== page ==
The broadened role for CS/CE, the awareness of the funding problem, and the necessity for collaboration came to a head with the Policy Statement of the National Council on Community Services and Continuing Education in July, 1988. Before this statement, the existing roles of adult education, lifelong learning, and economic development were still prevalent in the Catalyst . Of the three, economic development took center stage and became the most important. Lemke and Wismer (1989), Maiuri (1989), and Peterson (1989) focused on the impact that CS/CE can make in economic development by training workers, establishing partnerships, and meeting other business and industry needs. While Cavan (1989) urged broadening the role for CS to be all things for all people once again, Tsunoda (1989) extended this even further with an emphasis on international education. Cavan called for community colleges "...to be community services and continuing education institutions" (p. 11). Tsunoda picked up on Gollattscheck's emphasis on the community as a climate and quoted the Epilogue to the Futures Commission report. "In the end, community must be defined not only as a region to be served, but also as a climate to be created in the classroom, on the campus, and around the world" (p. 8).

However, not all saw CS/CE in such an all encompassing role. Myran (1989) came back to the theme that the CS/CE cannot be all things to all people and issued a call for a back to basics approach through centricity, instructional effectiveness, and institutional outcomes. Mora and Giovannini (1989) tried to address mission ambiguity by emphasizing that the CS/CE function should be particularized to the district and not generalized to the entire community college system. Amidst this diversity, the Policy Statement served as an anchor to help clarify the CS/CE mission.

A Policy Statement of the National Council on Community Services and Continuing Education: The Continuing Mission and Future Role of Community Services and Continuing Education in Community, Technical, and Junior Colleges , authored by Jackie Ireland, Martha Smydra, and Norma S. Tucker, July 1988, appeared in the 1989 Catalyst , XIX(3) as an insert. After a brief history of CS/CE, the authors presented their statement of objectives as follows:

The National Council on Community Services and Continuing Education advocates a new scenario that asserts that community services and continuing education (a) be defined in terms of the approach to education necessary to enter the information age of the 21st century, (b) be a major distinct institutional function, and (c) be provided a stable funding base (p. 4).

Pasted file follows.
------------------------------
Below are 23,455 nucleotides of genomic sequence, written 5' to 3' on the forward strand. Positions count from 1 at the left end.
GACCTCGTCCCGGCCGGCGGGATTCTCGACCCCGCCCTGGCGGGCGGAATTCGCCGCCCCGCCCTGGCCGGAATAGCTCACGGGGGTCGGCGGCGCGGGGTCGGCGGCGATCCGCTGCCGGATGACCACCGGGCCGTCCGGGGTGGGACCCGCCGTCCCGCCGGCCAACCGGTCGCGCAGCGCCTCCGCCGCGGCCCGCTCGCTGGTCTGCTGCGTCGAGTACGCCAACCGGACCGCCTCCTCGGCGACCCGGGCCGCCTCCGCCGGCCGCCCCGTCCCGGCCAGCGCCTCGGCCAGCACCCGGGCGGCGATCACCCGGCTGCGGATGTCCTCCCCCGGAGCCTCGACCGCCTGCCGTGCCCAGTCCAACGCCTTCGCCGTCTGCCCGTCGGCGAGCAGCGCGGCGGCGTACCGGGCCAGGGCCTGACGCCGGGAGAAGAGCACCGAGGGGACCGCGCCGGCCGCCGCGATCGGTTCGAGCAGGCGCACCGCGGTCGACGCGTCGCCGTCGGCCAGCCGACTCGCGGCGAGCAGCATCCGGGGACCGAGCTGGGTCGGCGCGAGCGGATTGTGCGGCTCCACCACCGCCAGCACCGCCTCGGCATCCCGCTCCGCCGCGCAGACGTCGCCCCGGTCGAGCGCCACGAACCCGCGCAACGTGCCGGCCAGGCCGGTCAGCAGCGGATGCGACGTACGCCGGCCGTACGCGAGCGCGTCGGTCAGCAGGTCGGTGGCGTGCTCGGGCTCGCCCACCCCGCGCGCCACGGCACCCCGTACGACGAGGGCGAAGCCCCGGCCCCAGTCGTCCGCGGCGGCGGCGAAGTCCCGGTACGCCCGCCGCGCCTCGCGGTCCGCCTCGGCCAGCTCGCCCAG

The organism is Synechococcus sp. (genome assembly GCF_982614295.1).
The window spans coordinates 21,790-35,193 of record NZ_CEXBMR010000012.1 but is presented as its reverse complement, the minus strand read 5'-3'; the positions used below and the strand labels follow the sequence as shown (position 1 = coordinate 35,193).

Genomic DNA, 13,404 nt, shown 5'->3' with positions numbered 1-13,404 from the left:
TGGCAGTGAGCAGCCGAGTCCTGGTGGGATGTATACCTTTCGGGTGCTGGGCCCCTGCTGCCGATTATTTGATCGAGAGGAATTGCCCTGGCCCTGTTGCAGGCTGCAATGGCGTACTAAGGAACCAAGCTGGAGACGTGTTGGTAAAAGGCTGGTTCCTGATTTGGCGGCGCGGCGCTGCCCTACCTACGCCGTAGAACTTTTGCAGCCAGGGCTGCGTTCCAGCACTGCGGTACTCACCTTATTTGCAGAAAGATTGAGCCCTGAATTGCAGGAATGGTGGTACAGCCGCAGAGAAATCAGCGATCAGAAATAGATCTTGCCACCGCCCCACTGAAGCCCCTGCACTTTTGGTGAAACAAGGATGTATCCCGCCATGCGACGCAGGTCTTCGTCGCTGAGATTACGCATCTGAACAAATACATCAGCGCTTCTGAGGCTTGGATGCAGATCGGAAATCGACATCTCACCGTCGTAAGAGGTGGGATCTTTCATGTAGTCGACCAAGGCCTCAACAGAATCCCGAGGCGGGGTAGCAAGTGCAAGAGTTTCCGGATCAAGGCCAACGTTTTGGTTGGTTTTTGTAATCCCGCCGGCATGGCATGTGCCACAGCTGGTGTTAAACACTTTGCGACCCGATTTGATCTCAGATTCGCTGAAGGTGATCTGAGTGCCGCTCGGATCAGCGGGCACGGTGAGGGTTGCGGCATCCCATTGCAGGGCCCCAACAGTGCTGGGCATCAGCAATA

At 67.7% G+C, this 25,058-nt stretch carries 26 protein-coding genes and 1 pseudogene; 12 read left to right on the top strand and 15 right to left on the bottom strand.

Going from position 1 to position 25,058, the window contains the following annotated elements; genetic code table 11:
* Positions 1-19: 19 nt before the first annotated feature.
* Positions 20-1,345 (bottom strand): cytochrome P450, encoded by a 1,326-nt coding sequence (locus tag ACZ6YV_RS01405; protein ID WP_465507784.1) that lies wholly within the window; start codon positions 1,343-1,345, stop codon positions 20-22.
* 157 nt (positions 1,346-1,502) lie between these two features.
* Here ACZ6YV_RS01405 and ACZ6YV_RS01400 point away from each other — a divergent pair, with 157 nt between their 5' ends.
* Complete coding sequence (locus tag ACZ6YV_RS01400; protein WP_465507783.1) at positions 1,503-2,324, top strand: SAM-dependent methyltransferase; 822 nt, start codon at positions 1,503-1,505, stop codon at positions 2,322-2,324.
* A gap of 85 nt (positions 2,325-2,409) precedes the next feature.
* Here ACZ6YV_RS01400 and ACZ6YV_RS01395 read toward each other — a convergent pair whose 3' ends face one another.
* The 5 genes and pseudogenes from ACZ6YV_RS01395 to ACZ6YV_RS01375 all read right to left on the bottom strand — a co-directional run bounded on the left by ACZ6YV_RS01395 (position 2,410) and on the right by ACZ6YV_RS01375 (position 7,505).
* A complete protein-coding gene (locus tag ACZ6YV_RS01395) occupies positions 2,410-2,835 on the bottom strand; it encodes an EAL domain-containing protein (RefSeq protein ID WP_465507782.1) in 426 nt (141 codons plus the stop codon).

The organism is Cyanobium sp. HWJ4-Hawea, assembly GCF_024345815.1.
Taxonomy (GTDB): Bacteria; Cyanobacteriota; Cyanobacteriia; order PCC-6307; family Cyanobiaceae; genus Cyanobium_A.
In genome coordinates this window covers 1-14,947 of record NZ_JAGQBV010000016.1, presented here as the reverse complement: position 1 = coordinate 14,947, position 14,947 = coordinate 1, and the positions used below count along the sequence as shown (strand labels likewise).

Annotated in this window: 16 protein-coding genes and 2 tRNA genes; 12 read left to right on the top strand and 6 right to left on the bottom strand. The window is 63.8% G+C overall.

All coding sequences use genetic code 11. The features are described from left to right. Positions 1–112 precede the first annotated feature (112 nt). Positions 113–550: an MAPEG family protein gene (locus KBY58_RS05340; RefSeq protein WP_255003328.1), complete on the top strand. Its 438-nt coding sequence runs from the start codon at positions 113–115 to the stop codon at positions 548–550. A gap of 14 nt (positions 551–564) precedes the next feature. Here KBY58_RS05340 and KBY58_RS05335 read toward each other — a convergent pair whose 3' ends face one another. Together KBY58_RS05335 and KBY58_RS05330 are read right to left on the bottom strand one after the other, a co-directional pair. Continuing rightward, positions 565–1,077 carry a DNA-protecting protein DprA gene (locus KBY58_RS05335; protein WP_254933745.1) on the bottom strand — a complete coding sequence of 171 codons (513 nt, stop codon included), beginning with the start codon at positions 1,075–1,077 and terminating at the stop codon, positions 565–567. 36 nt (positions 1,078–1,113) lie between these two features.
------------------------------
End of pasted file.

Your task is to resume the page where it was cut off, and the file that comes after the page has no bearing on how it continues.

What is especially noteworthy is that the authors made a number of recommendations to help accomplish the objectives outlined above. There was a call for leadership; in fact, leadership assumed a distinct and important role. Nakamura (1989) and Andrews (1989) emphasized the importance of practical leadership. In 1989 and 1990, the emphasis on leadership increased compared to some of the old roles, although economic development, adult education, and lifelong learning continued to appear.

With 1990, the roles of economic development and leadership are loud and clear, although, at times, there does not appear to be a clear distinction between the community college and community services. Katsinas and Lacey (1990) emphasized the role that the community college plays in economic development in the community. Fortunately, students are not forgotten. Tyree (1990) emphasized it is "through our students we are building the healthiest possible relationship with our communities" (p. 5). Maxwell (1990) also focused on the role of the community college in the community and felt that the community college, more than any other institution, had the greatest potential for economic development. The role of economic development continued throughout 1990, along with past roles such as leadership, adult education, and lifelong learning.

Spaid and Parsons (1990) called for a broad and diversified leadership role for CS/CE. To accomplish this, training and education for CS/CE managers were of prime importance. Desmarais and White (1990) focused on a case study of how a strong leader was able to take the CS/CE division from red to black in six years. Although Johnson (1990) did not focus exclusively on CS/CE in his article on "Reinventing the Community College," the emphasis was on renewal.

So 20 years after it began the Catalyst still is exploring the meaning and practice of community services and continuing education. The role of CS/CE is now well established in the community college, the formal definition of CS/CE is established if not finished, and the actual practice of CS/CE continues to shift and emerge over time.

The Council that supports the Catalyst continues and flourishes as an integral part of the community college movement. The next 20 years have begun with a stable base but with the probability of continued change and refinement.

Copyright 1992 by the National Council on Community Services & Continuing Education. Permission is given to copy any article provided credit is given and the copies are not intended for sale